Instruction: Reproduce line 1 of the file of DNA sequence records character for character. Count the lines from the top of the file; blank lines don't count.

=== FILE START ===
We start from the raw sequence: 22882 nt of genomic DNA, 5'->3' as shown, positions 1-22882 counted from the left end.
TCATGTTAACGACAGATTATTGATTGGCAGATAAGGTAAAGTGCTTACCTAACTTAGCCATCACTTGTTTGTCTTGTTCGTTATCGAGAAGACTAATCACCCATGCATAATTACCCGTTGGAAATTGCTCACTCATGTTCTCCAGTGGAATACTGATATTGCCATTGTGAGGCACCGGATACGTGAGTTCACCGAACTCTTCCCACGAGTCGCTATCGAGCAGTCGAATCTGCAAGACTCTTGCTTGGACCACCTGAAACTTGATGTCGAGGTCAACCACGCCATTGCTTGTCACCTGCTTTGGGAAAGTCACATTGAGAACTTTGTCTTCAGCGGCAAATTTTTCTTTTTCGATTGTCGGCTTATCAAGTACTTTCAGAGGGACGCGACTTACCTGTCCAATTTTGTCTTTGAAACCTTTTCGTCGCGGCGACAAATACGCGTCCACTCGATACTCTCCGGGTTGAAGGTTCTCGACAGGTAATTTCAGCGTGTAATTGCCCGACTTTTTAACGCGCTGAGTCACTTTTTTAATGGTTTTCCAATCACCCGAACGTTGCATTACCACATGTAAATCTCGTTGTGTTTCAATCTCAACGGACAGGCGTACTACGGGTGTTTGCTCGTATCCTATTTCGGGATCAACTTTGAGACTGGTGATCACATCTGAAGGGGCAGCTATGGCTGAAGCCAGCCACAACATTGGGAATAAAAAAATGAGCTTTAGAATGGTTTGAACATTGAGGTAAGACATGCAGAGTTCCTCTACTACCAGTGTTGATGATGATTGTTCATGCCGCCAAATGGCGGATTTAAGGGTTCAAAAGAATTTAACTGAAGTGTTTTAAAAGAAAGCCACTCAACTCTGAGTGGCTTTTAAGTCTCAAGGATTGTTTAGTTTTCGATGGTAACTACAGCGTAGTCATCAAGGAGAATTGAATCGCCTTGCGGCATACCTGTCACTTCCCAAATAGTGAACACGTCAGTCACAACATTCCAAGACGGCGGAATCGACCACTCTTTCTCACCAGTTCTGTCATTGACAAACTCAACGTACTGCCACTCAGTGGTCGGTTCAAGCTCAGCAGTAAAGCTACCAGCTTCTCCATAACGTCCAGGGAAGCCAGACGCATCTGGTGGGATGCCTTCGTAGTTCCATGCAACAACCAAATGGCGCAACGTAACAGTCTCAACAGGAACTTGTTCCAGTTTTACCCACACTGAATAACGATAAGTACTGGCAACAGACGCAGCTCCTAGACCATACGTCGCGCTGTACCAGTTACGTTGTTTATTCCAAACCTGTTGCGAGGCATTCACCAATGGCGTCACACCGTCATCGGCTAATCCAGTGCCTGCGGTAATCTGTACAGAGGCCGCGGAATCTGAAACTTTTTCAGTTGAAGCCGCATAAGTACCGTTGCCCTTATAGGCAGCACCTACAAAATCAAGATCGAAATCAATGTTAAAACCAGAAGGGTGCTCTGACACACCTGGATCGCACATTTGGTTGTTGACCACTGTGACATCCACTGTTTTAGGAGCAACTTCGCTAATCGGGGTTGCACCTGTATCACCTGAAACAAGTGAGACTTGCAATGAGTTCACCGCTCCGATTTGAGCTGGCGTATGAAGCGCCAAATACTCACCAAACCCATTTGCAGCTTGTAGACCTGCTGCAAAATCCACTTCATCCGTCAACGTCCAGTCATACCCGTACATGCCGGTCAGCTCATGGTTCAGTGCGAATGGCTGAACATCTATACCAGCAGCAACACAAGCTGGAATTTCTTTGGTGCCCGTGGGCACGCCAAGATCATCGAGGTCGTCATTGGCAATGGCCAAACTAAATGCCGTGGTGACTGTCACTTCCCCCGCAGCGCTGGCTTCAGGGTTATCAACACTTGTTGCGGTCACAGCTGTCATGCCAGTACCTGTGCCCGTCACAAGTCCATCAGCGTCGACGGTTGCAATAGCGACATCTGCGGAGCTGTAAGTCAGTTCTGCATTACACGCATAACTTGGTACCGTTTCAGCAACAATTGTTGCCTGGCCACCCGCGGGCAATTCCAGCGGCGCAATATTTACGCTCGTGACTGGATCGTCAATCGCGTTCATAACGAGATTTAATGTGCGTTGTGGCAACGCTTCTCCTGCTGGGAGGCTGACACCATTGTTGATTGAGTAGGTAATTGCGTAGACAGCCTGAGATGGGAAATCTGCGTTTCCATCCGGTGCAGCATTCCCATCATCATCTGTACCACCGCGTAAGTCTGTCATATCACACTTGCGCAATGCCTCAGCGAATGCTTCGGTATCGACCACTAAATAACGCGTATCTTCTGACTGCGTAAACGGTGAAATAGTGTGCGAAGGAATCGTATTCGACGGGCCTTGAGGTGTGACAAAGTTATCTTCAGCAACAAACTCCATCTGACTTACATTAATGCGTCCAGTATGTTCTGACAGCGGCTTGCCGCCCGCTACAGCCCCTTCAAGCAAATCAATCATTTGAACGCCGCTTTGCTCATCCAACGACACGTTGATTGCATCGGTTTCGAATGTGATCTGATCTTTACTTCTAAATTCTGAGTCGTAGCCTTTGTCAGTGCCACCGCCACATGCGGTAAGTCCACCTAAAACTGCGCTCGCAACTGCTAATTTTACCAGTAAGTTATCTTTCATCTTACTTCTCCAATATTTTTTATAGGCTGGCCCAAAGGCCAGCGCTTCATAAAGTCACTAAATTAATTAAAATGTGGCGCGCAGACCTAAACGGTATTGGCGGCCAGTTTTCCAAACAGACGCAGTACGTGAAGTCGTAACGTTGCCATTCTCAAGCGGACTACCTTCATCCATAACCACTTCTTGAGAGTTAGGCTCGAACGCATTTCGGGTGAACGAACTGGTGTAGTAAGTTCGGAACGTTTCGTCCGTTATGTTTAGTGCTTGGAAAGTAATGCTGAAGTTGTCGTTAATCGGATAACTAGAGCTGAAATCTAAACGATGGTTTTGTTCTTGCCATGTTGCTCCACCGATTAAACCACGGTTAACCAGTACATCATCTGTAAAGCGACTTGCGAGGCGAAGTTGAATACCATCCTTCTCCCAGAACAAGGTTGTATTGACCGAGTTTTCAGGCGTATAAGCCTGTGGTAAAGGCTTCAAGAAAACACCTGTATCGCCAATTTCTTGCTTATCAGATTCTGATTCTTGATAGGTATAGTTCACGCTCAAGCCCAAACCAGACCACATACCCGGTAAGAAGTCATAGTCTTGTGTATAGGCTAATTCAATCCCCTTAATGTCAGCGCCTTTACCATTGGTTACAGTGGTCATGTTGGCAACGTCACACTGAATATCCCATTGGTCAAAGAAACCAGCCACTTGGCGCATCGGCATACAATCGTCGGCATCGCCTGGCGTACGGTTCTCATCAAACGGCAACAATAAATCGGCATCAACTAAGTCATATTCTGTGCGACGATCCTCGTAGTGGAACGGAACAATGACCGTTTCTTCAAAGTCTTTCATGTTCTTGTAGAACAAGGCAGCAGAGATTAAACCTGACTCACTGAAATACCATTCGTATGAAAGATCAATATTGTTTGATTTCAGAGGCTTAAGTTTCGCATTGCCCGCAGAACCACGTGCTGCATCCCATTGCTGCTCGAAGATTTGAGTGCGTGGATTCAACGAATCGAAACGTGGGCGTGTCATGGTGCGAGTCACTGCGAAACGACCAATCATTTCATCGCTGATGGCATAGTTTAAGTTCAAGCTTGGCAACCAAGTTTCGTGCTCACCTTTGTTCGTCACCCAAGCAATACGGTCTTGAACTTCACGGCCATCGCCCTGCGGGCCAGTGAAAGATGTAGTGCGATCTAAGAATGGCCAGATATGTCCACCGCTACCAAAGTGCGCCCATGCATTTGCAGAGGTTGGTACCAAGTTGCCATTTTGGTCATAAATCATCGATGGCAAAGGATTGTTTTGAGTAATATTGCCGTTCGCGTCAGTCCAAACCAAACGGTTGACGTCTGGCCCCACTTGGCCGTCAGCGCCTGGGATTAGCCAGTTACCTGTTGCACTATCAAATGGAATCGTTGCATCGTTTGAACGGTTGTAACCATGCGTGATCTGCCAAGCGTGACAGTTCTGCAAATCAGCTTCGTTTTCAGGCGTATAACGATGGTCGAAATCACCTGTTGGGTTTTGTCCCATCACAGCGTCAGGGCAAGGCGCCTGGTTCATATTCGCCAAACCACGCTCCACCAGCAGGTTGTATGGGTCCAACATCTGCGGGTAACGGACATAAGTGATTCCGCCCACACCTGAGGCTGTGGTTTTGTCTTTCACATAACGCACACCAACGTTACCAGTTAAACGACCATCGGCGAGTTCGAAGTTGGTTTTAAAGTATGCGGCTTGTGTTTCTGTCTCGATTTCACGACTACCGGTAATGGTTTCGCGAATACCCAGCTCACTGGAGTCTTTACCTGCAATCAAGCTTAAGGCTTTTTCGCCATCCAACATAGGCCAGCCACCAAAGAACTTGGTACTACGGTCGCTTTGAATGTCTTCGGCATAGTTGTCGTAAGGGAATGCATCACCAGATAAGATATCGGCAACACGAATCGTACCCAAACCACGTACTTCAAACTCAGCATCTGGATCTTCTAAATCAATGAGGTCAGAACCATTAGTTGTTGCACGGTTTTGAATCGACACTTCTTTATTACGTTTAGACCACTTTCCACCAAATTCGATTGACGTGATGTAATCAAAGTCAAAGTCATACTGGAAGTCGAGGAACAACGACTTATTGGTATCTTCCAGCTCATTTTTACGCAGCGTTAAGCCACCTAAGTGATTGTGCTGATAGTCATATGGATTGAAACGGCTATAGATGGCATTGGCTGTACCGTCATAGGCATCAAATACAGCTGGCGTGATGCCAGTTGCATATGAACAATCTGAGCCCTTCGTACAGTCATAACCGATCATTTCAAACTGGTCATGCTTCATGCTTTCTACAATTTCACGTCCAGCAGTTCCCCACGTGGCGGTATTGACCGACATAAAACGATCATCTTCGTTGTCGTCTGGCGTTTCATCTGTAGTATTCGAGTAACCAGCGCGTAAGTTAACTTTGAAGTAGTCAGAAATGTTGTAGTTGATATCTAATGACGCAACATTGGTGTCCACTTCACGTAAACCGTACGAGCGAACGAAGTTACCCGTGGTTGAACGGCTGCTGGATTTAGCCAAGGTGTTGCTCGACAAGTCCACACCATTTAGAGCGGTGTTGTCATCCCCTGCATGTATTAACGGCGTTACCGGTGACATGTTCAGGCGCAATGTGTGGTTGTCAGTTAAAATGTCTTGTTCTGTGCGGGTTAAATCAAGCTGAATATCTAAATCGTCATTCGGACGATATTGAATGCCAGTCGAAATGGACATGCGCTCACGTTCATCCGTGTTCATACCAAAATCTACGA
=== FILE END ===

We start from the raw sequence: 22882 nt of genomic DNA, 5'->3' as shown, positions 1-22882 counted from the left end.